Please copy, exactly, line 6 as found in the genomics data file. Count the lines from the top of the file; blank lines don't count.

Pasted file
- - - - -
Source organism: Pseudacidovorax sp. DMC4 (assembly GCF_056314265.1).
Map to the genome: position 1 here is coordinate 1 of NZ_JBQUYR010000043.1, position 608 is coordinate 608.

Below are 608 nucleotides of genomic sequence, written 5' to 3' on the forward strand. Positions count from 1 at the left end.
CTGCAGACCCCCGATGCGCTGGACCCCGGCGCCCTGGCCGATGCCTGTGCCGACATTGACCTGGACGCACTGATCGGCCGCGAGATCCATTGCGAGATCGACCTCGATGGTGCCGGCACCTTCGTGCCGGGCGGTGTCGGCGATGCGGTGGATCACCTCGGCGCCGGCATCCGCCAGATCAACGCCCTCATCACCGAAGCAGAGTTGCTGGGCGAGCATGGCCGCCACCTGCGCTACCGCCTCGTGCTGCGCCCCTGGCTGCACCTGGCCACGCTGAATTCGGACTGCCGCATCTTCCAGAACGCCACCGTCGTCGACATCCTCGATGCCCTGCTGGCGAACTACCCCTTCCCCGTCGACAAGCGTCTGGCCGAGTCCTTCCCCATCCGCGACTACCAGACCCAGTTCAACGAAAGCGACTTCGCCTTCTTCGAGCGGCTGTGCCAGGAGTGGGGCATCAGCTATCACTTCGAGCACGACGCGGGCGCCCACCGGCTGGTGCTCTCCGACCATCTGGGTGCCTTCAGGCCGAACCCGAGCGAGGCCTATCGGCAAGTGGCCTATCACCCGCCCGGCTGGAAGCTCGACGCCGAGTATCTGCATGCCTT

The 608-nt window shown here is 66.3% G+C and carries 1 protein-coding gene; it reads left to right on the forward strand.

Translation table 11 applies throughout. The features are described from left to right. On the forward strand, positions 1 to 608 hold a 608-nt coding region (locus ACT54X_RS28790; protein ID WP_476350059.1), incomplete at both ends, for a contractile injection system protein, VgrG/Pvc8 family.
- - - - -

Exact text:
Translation table 11 applies throughout. The features are described from left to right. On the forward strand, positions 1 to 608 hold a 608-nt coding region (locus ACT54X_RS28790; protein ID WP_476350059.1), incomplete at both ends, for a contractile injection system protein, VgrG/Pvc8 family.